Linux and Open Source in Telecommunications

by Ibrahim Haddad

This article examines the impact that Linux and open-source software are having on the telecommunication industry, technology trends moving toward open and standards-based platforms and the .orgs that are active in promoting carrier grade base platforms. Furthermore, this article focuses on the Carrier Grade Linux initiative at OSDL and discusses its contributions to this growing ecosystem.


The telecommunication industry is facing several challenges:

  • Telecom service providers are looking to reduce their costs using commodity software and commercial off-the-shelf (COTS) hardware building blocks.

  • Telecom service providers require seamless integration of COTS carrier grade components; the integrated solution must be validated for carrier grade availability.

  • The growth of packet traffic is putting pressure on communication networks originally designed for “store and forward”; platforms in an all-IP environment that maintain carrier-class characteristics are delivering increasing levels of availability and dependability.

  • Operators want to decrease time to market and increase the capability for fast delivery of new services by shortening new service development time and unifying platforms.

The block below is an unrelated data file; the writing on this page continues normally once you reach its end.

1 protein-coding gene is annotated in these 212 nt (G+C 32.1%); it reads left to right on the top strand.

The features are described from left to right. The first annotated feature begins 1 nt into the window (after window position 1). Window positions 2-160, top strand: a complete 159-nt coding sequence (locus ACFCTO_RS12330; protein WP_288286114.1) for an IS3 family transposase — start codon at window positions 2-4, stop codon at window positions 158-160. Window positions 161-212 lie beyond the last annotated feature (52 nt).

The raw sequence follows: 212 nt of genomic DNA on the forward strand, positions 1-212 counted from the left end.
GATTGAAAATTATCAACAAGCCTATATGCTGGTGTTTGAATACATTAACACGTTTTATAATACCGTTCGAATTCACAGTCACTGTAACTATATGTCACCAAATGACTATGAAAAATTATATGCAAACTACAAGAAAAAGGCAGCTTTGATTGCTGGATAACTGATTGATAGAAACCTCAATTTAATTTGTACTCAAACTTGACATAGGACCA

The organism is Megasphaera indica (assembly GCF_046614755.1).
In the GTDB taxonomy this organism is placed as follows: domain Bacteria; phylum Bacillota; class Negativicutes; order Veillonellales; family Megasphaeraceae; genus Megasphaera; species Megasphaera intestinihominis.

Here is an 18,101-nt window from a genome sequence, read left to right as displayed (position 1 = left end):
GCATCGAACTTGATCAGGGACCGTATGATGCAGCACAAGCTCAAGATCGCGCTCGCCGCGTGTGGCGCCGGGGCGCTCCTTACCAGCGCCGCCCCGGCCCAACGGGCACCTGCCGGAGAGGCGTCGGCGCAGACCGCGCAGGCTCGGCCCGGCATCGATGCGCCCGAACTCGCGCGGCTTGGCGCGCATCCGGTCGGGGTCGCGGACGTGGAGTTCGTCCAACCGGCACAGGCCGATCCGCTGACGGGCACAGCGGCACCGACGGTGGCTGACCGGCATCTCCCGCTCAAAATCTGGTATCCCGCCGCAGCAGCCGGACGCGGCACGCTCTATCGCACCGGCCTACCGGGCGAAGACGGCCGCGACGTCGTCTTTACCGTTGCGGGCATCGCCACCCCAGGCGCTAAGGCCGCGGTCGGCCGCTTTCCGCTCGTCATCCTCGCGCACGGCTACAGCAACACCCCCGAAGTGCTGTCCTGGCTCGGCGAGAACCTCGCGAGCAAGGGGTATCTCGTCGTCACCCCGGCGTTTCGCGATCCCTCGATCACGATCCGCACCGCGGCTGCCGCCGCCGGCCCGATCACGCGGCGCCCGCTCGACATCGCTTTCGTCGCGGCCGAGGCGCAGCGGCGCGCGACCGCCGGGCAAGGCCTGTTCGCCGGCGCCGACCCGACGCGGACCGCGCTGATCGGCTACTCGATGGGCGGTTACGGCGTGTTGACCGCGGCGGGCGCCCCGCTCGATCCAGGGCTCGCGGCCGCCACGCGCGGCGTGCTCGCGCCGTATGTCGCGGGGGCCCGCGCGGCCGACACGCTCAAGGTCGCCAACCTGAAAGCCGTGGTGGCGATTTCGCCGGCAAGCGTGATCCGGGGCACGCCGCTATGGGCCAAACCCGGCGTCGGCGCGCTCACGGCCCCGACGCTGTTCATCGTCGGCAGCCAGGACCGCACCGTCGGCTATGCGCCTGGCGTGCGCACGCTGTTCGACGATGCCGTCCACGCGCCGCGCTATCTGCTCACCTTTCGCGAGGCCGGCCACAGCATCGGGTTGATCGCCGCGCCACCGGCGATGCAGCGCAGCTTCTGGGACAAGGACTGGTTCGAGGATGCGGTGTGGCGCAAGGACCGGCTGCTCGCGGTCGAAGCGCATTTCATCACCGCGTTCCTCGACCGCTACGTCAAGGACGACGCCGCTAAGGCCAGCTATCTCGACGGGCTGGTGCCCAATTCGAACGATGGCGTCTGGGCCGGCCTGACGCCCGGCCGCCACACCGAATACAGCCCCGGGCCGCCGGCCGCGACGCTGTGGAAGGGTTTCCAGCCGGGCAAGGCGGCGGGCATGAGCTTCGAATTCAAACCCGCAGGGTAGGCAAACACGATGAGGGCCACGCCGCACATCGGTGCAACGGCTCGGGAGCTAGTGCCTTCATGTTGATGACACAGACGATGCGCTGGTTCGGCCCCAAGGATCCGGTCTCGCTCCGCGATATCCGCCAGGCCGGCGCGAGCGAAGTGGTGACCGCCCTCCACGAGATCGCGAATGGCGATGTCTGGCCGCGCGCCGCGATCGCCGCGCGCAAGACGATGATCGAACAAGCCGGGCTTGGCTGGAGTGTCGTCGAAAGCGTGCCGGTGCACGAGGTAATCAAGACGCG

• Of course, operators want to roll out the above capabilities while still making money and increasing profits.

Linux and open-source software provide a compelling avenue to operator success. The open-source operating system has certain characteristics that confer upon it advantages over other operating systems; indeed, Linux has been a disruptive technology with clear impact in telecommunications. Today, not only do many of the server nodes with telecom networks run Linux, but Linux also powers mobile phones and many intermediate nodes “in the middle”.

So, what is a disruptive technology, and how does it impact an industry?

Disruptive Technology

Disruptive technologies first appear saddled with significant deficiencies and are usually targeted at niche segments. Disruptive technologies, however, also provide significant cost benefits. For example, a truly disruptive technology may offer only half the performance of its legacy competitor but can be delivered at one-tenth the cost.

Disruptive technologies are most often taken up by early adopters and then experience a much slower adoption into the mainstream. The adoption of a disruptive technology always starts with non-mission-critical applications (such as utility computing) and moves to mission-critical application as it matures (such as business-critical and enterprise core applications). Linux adoption followed this pattern, starting out hosting Web servers, e-mail and FTP servers and moving now to mission-critical applications, such as telephony. With increasing adoption, a disruptive technology, such as Linux, provides an opportunity (or even forces) companies to re-evaluate and also re-invent their business models and identify real value-added products and services. Companies that do not provide clear value quickly find themselves out of the market.